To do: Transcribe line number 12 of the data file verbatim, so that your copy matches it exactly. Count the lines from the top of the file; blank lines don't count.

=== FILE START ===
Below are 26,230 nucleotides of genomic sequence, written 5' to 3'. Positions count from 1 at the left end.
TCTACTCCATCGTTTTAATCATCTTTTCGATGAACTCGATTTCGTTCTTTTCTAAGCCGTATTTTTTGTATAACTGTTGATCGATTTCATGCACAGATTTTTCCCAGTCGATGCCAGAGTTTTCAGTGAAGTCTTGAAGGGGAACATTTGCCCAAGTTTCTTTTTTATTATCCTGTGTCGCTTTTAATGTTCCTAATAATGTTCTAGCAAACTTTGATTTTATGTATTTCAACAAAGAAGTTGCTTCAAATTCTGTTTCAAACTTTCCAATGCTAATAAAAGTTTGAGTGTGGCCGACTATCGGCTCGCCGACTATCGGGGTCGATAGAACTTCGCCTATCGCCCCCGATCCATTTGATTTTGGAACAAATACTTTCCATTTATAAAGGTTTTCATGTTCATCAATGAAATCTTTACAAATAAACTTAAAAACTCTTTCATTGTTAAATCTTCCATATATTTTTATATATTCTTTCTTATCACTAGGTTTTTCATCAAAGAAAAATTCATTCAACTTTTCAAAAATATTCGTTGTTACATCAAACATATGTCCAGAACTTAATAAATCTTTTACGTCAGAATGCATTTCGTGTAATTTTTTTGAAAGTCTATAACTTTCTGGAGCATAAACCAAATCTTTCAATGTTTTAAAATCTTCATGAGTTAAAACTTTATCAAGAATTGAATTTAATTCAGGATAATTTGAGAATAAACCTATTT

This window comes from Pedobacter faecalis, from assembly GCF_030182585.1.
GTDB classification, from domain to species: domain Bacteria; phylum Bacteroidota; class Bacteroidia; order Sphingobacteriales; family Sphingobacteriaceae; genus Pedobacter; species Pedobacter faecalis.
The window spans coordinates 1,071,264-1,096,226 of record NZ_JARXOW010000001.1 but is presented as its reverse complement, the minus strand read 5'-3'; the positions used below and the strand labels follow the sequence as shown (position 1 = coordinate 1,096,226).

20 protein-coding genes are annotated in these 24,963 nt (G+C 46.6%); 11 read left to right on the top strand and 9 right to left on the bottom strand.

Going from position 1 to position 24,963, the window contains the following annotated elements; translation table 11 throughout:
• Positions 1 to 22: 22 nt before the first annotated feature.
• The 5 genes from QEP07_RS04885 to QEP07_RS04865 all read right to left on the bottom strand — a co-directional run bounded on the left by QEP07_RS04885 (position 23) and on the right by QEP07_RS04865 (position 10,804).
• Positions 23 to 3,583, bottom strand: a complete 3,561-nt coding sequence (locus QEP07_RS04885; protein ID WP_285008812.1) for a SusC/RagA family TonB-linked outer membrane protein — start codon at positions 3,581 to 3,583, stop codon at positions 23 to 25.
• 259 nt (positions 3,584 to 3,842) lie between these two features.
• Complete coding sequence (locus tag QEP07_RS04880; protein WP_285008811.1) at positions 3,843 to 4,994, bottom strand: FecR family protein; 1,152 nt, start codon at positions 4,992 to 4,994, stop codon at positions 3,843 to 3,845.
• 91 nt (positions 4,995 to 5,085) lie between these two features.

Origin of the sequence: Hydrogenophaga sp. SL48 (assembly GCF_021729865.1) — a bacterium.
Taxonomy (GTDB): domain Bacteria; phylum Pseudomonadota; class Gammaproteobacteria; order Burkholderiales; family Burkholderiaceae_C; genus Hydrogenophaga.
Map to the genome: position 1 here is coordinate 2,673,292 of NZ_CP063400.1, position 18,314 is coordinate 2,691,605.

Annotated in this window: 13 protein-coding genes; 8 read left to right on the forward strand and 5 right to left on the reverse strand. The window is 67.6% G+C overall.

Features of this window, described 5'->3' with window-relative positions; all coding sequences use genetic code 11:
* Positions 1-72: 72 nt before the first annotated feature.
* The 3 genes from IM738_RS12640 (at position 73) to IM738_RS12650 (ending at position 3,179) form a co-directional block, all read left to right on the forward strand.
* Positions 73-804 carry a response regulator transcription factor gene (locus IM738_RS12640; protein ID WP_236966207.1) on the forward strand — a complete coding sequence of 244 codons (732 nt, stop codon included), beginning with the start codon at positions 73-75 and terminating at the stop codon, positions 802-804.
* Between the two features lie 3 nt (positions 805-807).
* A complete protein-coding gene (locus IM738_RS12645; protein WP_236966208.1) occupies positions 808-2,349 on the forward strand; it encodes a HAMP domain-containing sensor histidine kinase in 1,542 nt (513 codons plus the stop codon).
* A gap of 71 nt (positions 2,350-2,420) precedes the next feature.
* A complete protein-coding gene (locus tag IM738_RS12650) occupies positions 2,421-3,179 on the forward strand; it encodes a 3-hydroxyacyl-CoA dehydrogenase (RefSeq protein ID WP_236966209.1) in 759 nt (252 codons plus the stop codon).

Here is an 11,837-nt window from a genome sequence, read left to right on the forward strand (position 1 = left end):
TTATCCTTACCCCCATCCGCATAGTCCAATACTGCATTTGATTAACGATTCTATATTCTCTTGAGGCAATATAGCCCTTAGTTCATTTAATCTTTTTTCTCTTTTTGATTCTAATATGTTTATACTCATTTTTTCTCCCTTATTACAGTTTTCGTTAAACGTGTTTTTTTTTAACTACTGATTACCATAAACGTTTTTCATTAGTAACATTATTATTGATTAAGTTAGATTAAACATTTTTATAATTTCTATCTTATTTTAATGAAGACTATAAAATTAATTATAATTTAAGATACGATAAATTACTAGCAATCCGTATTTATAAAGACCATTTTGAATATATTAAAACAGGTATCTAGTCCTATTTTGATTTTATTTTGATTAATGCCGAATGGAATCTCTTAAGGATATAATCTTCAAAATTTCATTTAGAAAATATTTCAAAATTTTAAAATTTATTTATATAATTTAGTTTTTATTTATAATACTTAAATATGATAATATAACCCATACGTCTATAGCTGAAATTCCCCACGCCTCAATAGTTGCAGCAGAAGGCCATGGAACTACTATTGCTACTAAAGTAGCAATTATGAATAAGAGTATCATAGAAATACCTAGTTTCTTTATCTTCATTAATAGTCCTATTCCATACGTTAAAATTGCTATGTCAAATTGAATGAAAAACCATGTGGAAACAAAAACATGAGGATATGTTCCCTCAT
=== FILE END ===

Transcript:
• Complete coding sequence (locus tag QEP07_RS04880; protein WP_285008811.1) at positions 3,843 to 4,994, bottom strand: FecR family protein; 1,152 nt, start codon at positions 4,992 to 4,994, stop codon at positions 3,843 to 3,845.